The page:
When all the ballots from the Mid-Terms were finally counted last night, there was rejoicing from some camps, moaning in others, a whole lot of lukewarm shrugs. The cannabis industry overall made out really well, we are happy to say.
Alaska and Oregon both approved ballot measures to legalize, tax, and regulate marijuana for adults over 21. That makes them the 3rd and 4th states to approve of cannabis for adult use. Congratulations, OR and AK! That is a huge achievement.
In Washington, D.C., personal possession and cultivation of cannabis was legalized -- hopefully paving the way to create retail dispensaries in the nation's capital. Way to go D.C.!
And congrats to the teams that REALLY made strides in pushing all these initiatives to the ballot this year, and for rallying the public to get out there and VOTE yesterday--the Marijuana Policy Project and the Drug Policy Alliance. Huge props to them. The New York Times reported earlier last week that 84% percent of the $867,000 raised by legalization proponents at Yes on Ballot Measure 2 in Alaska has come from the Marijuana Policy Project. Similarly the New York-based Drug Policy Alliance (backed by investor George Soros) contributed more than $780,000 to the initiative in Oregon, making up about 35 percent of the cash raised by the main committee supporting legalization.
Some smaller victories:
- Voters in the Michigan cities of Saginaw, Port Huron, Mt. Pleasant, Berkley, Huntington Woods, and Pleasant Ridge approved measures to decrease or remove penalties for small amounts of cannabis possession.
- South Portland, Maine became the second city on the East Coast to make marijuana legal for adults at the local level. MPP ran both of the campaigns — as well as the successful campaign in Portland last year — to build support for a statewide legalization initiative we will be supporting in 2016.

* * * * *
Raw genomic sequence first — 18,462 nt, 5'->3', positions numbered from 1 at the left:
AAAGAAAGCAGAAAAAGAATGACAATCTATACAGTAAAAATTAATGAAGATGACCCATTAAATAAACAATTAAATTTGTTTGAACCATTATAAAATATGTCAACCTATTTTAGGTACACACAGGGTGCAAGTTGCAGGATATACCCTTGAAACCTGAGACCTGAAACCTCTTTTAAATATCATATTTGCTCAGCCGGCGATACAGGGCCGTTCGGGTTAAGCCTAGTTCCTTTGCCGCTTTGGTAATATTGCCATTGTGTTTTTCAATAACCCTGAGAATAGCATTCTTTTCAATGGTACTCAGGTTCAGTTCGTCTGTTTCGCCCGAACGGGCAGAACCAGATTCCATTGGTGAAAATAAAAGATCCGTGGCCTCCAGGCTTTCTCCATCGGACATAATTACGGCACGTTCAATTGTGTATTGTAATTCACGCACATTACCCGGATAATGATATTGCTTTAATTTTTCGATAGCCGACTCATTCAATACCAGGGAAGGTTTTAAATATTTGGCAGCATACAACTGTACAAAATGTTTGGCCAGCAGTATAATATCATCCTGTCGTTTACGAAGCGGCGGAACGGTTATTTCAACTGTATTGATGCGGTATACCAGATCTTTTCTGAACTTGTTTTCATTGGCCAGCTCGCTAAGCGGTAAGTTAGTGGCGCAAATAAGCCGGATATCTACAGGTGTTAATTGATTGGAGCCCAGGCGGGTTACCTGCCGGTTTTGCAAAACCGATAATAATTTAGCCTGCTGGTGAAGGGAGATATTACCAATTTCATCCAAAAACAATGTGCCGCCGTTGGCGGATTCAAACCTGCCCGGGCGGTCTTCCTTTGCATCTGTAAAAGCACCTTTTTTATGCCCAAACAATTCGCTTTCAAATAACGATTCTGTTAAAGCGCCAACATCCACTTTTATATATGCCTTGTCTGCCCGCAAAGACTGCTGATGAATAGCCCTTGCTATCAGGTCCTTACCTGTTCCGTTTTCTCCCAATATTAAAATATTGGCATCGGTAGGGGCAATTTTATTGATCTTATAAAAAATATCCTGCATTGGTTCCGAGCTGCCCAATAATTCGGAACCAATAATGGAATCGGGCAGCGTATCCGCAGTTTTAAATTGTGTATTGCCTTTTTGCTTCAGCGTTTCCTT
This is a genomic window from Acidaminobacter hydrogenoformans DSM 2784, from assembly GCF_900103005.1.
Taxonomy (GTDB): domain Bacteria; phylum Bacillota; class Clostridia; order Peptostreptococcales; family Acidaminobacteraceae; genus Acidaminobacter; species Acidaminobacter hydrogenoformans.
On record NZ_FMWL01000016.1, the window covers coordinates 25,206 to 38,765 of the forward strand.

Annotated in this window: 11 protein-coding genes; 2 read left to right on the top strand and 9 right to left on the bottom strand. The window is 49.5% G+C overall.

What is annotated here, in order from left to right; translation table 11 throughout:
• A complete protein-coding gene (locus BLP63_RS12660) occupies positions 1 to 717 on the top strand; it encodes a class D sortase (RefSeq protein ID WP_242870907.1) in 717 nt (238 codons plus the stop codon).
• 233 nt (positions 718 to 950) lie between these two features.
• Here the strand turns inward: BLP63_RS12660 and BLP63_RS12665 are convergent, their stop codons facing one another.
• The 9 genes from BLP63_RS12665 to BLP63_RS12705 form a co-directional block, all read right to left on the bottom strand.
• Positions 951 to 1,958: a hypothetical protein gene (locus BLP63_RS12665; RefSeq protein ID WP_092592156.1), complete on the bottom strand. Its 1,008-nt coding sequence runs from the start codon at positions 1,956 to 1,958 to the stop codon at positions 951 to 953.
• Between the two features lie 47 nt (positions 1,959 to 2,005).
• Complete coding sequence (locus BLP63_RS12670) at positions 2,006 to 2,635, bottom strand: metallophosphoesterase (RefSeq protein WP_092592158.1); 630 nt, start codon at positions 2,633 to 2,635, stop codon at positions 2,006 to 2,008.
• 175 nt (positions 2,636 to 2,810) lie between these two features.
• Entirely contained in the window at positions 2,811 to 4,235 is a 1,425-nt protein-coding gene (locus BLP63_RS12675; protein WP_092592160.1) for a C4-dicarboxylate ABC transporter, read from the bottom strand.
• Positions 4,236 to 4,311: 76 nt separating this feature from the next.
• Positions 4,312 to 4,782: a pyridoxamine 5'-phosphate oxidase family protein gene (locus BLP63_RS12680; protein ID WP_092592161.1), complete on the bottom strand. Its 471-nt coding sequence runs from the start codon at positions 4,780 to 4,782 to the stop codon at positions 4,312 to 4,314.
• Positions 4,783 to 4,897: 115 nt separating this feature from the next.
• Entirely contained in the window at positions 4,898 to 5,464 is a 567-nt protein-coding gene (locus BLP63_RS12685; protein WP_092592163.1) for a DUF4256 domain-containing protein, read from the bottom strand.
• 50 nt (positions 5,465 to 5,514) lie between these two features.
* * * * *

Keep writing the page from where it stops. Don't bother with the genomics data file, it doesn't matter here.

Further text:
The only major electoral loss for cannabis last night was in Florida. While voters there still overwhelmingly supported medical cannabis access with 58% of the vote, the constitutional amendment unfortunately needed 60% support to become law. So we still have some work to do there.
Now, For the Bad News
Surprisingly, the biggest loser in this year’s election has turned out to be the climate. Those now officially in charge of the Senate are the biggest climate change deniers in Congress. As Mother Jones reported earlier, the likely candidate for chairmen of the Environment + Public Works Committee is Sen. James Inhofe. A little taste of where he’s at: two years ago, he published a book called The Greatest Hoax: How the Global Warming Conspiracy Threatens Your Future. He also opposes Obama’s proposed rule to limit carbon emissions from coal-fired power plants.
In addition, Washington State’s carbon tax failed to impress, and the Keystone XL Pipeline most likely will be approved by the Republican-controlled House.
So, you win some you lose some. As cannabis advocates, it was a great day of victories across the USA. As citizens of the planet, Mother Earth may be in more grave danger than ever before.
Looks like we’ll all have some watchdogging to do.